Riverdale Meadow Community Garden



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Welcome to our Art page !

The first piece of art published is this poem about one of our garden's youngest helpers and foodies



Grant giggles in the garden
As he grabs the hose and sprays
But the peas get no more water
Than his shorts, his shirt, my face

Then weíre back to pick more berries
As the sun sears noon-day high
But all too soon dadís motorbike
Roars in for our goodbye

We spent the morning watering
Between the times we picked
While taking pictures, stalking rats
And poking bugs with sticks

The purple-spotted beans poked
In cool soil two months ago
Are taller now than he has grown
A crimson spray aglow

I think of forty years ago
In grannyís big back yard
Of dipping rhubarb in a cup
Brown sugar, packed in hard
I see the reds of raspberries
In cool dawning sun
Amid refreshing greenery
And spider-webs just spun

Today we dipped our strawberries
In sugar-sweetened cream
Itís barely June
Thereís so much more
Iíll teach young Grant to dream

Grant hasnít seen zucchini sprout
Bright yellow or dark green
He hasnít watched an eggplant grow
To gain its purple sheen

Potatoes, blue-fleshed, grown in pots
Nor cukes along a vine
Grapes - or tomatoes Ė trellised tall
Pink, striped, or yellow kinds

I get to live my life anew
In wonders heís not seen
This gift of sharing growth with Grant
Perched on a big ravine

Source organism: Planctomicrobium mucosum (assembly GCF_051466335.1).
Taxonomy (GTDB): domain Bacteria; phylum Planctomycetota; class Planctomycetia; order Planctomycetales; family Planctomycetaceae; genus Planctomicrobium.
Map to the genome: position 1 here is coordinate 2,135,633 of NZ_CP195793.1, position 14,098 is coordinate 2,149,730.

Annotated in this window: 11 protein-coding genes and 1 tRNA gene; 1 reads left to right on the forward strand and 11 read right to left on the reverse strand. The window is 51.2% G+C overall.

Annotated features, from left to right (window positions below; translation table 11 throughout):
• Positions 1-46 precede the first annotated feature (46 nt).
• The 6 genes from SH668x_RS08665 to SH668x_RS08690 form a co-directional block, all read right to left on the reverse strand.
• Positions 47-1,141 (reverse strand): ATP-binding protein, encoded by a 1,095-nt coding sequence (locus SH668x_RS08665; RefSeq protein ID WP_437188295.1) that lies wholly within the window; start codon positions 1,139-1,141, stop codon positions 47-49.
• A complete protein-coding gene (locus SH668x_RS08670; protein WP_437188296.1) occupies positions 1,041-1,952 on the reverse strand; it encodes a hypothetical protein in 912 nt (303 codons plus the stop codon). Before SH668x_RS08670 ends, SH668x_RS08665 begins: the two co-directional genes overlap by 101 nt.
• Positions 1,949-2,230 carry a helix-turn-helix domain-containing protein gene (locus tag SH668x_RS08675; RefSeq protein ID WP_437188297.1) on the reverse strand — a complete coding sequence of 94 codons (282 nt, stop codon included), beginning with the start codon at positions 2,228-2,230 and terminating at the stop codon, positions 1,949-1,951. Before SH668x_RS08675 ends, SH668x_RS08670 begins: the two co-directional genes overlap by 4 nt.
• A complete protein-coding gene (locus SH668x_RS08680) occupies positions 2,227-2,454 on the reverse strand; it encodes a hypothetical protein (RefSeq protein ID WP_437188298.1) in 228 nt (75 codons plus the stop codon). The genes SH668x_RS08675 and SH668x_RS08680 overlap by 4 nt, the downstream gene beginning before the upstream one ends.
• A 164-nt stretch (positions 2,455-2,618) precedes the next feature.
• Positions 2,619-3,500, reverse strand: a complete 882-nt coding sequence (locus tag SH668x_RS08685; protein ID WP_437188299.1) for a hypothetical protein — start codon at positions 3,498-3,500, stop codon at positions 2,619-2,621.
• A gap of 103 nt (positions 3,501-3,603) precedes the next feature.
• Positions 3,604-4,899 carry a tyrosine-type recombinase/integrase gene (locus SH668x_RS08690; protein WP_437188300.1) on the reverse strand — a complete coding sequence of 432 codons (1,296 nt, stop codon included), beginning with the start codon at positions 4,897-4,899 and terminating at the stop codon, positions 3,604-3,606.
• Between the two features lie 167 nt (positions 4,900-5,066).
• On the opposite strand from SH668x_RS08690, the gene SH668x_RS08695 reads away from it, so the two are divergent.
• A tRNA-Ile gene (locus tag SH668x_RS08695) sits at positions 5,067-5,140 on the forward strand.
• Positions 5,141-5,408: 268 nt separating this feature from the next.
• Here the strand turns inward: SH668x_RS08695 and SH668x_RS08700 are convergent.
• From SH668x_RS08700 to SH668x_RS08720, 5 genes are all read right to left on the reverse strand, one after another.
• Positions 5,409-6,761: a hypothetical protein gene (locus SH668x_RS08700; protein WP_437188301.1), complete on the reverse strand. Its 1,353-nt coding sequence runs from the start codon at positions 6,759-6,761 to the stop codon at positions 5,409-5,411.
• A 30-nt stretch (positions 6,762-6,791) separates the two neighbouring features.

Varietals so new to him
Like Mammoth Melting Peas
Or Lolla Rossa lettuces
With ruffled red-hued leaves
Pale mache, bright chard, or radishes
(French Breakfast, if you please)
Those purple-podded skinny beans
That snap to show bright green
The Saskatoons: our closest chance
At northern blueberries

The name I think heíll like the most
Iíll save until we eat
(ĎCause vegetables, from what Iíve learned
Turn Grant right off his feed)

The kale Collette calls ďDinosaurĒ
With crinkly blue-tinged leaves
Should spark imagination more
Than sheet-mulch, straw, or bees

I feel Iíve stretched my soul sky-high
As Grant rolls my wheel-barrow
Between garage and garden plots
While generations narrow



From a new book: poems and an essay called
Mothers' Garden -
raves, rhymes, rants and arrays -
on growing food in the middle of a big city,
on nurturing self and earth

Launched March 2008. $15-

Poem and photos (c) copyright 2008,
Kyla Z. A. Dixon-Muir, Toronto Canada;

All rights reserved.

contact: cgwebsite (at) sympatico (dot) ca
to order Mothers' Garden,
or receive permission to reprint this poem.
(sorry, address spelled out for anti-spam purposes)


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Content last modified on February 21, 2009, at 09:29 PM EST